Projects for Peace: The Vision of Kathryn W. Davis

"My challenge to you is to bring about a mind-set of preparing for peace, instead of preparing for war."


Jakob Lengacher never planned to major in Chinese. He was interested in nuclear physics and nonproliferation when he enrolled at UMass Amherst, but then he failed his first physics exam. That same semester, Jakob took a Chinese language class for fun and aced all the assignments. It was an unexpected turn that offered a new direction.

Two years later, Jakob was majoring in Chinese and spending his junior year in Harbin, China, on a prestigious Fulbright Scholarship. “Living and studying hours from the North Korean border created a surreal environment,” says Jakob. “Despite the possibility that an uncontrolled detonation could result in nuclear fallout reaching us in Harbin, each North Korean nuclear test elicited nonchalant responses from my Chinese friends and neighbors.” As a denuclearized North Korea quickly became fantasy and the country loomed ever more threatening across the Yalu River, Jakob cemented his determination to join the nonproliferation field.

Back in the States, Jakob discovered that the Middlebury Institute of International Studies at Monterey offered a graduate program in nonproliferation and terrorism studies. Study of foreign language is one of the requirements of his MIIS degree, so he prepared for a summer in Middlebury’s complete immersion program. One might assume he would continue studying Chinese, given his experience in China. Instead, Jakob was a Davis Fellow in the Kathryn Wasserman Davis School of Russian. He explains that Russia’s nuclear arsenal and rapid innovation in the nuclear energy field are impossible to ignore, and the nonproliferation field needs professionals with an intimate understanding of Russia, as well as China, to build trust and foster cooperation. It’s a role he would like to fill.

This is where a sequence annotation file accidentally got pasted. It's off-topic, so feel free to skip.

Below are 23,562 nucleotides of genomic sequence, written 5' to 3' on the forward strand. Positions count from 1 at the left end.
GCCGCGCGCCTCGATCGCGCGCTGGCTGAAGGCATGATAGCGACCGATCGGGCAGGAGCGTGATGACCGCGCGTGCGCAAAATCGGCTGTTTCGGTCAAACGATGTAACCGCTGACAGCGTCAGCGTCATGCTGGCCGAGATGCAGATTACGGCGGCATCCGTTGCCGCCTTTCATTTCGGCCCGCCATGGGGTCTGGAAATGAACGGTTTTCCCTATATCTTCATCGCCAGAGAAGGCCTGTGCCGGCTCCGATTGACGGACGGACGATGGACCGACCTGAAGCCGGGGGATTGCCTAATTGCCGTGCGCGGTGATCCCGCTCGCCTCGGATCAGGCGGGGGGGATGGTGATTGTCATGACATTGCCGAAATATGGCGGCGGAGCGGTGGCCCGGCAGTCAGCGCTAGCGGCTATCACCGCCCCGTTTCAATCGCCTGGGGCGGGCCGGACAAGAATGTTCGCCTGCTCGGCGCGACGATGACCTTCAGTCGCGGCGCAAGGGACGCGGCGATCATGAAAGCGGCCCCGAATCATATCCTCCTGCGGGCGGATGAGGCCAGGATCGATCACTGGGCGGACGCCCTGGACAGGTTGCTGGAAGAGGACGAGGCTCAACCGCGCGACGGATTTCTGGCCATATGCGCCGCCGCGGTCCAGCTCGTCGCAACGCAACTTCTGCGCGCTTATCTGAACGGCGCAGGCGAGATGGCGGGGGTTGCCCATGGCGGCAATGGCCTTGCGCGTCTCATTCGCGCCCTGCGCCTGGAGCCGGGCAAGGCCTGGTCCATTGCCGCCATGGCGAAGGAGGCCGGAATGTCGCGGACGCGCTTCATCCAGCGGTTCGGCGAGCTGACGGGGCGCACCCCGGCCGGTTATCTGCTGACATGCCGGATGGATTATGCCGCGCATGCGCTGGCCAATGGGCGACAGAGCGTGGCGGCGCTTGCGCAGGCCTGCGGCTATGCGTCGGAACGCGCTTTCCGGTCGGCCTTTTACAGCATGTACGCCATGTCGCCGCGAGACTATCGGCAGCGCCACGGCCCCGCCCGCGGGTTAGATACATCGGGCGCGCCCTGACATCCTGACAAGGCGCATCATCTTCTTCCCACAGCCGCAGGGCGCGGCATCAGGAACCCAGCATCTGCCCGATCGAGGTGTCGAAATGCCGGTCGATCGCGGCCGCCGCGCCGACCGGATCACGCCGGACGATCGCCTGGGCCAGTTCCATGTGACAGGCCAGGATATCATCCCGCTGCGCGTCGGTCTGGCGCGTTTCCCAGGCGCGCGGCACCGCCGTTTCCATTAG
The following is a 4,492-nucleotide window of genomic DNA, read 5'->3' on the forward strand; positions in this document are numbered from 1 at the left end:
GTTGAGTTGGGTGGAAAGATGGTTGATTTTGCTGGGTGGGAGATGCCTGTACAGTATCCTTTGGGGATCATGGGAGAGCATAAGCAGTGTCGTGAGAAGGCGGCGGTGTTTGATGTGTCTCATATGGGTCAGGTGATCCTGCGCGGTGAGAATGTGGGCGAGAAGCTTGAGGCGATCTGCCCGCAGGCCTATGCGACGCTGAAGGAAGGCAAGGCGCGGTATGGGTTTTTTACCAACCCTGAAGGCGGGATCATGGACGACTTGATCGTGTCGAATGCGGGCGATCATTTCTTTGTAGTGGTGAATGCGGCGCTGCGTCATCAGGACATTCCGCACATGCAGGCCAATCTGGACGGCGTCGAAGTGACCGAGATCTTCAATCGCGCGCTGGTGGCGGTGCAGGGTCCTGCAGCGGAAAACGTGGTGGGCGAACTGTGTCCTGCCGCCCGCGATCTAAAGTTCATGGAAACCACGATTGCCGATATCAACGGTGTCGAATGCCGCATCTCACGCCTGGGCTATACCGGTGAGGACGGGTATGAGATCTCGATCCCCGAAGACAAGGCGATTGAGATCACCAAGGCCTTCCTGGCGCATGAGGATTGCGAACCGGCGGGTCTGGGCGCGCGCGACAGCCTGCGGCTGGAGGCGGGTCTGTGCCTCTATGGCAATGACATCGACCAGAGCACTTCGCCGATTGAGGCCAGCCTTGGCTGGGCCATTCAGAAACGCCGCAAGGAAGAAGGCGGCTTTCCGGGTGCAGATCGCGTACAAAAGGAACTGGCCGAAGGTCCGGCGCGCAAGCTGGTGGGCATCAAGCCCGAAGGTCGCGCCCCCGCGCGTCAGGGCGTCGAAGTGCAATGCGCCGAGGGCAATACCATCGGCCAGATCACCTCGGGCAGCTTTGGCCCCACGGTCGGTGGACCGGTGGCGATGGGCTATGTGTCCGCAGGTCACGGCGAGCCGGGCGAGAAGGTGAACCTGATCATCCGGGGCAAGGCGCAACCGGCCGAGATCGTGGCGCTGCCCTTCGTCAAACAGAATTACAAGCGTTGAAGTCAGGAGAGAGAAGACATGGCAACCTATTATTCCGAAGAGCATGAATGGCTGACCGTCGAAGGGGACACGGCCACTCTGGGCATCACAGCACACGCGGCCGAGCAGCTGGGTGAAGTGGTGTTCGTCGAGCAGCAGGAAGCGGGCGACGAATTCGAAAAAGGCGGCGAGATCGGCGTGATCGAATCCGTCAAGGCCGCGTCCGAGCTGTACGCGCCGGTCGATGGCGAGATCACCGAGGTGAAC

But first, there’s another opportunity to pursue.

Shortly before arriving at the Davis School of Russian, Jakob received news that he’d been selected to receive the Thomas R. Pickering Graduate Foreign Affairs Fellowship. Recipients of the Pickering Fellowship receive two years of financial support, mentoring, and professional development to prepare for a career in the Foreign Service.

The Foreign Service is a corps of working professionals who support the overseas interests of the United States. They are “frontline” personnel who can be sent anywhere in the world in service to the diplomatic needs of their nation.

Once his commitment to the Foreign Service is complete, Jakob intends to pursue a position with the International Atomic Energy Agency. He’s confident his professional capabilities, commitment to cross-cultural communication, and passion for nuclear nonproliferation will make him a valuable asset. “My long-term career goal is to use my language skills to work toward a more stable world safe from nuclear weapons,” he says. “The Foreign Service wasn’t exactly part of the plan, but it’s an opportunity I can’t pass up.”